Department of planetary Sciences
Planetary Science Institute
Dr. Hsieh received his PhD in Astronomy in 2007 from the University of Hawaii. Subsequently, he was a Postdoctoral Fellow at Queen’s University Belfast in Northern Ireland and a Hubble Fellow back at the University of Hawaii. Before joining PSI in 2014, was an Assistant Research Fellow (faculty) at the Academia Sinica Institute of Astronomy and Astrophysics (ASIAA) in Taipei, Taiwan.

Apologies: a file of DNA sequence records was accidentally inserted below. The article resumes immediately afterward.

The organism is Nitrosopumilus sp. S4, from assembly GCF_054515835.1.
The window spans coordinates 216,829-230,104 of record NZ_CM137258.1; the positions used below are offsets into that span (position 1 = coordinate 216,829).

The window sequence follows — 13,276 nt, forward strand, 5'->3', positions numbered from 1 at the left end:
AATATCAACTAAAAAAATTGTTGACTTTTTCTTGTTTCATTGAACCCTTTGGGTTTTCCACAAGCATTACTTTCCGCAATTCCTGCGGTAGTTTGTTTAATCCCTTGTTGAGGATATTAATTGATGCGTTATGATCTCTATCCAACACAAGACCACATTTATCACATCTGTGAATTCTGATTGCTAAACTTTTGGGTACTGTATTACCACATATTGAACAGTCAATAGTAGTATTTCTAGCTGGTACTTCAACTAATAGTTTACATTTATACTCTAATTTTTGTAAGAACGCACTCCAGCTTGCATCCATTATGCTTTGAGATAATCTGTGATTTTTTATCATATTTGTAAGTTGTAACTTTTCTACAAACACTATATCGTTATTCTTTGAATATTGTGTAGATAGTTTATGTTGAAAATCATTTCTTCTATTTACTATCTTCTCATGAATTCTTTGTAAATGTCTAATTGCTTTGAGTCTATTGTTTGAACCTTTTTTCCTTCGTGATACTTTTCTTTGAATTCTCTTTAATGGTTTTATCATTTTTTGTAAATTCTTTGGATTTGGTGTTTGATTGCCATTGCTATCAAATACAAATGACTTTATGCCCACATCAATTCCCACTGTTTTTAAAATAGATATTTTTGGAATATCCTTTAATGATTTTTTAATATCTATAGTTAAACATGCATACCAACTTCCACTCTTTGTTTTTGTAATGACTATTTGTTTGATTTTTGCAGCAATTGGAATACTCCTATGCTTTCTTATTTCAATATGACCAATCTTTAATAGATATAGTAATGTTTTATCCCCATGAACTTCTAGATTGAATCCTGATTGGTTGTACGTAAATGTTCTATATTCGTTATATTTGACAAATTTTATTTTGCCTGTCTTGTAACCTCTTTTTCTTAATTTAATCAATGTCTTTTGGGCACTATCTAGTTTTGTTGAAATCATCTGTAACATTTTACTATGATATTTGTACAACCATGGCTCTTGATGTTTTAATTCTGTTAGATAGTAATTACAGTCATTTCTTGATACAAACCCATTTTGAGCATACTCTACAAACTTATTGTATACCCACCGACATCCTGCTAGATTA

Dr. Henry Hsieh's primary interest is investigating the nature of volatile material in the asteroid belt and what it can tell us about the solar system's formation and the origin of terrestrial volatiles. His primary work in this area has been in the study of active asteroids, and more specifically, main-belt comets. Active asteroids are a newly-recognized class of small bodies with asteroid-like orbits (mostly, but not all, within the main asteroid belt) that exhibit comet-like activity that has been attributed to a range of mechanisms for different objects, from sublimation to impacts or rotational disruption. Main-belt comets are the subset of active asteroids for which we believe sublimation to be the primary driver of activity, i.e., as in "classical" comets. Along with his collaborators, he investigates these objects using targeted imaging and spectroscopic observations to physically characterize their nuclei and activity, mining of current and archival survey data to discover more such objects, dust modeling to understand the dust emission behavior for individual objects, dynamical analyses to investigate the long-term dynamical behavior of these objects and search for associations with asteroid families, and thermal modeling to better understand the evolution of the volatile content and active behavior of main-belt comets over time.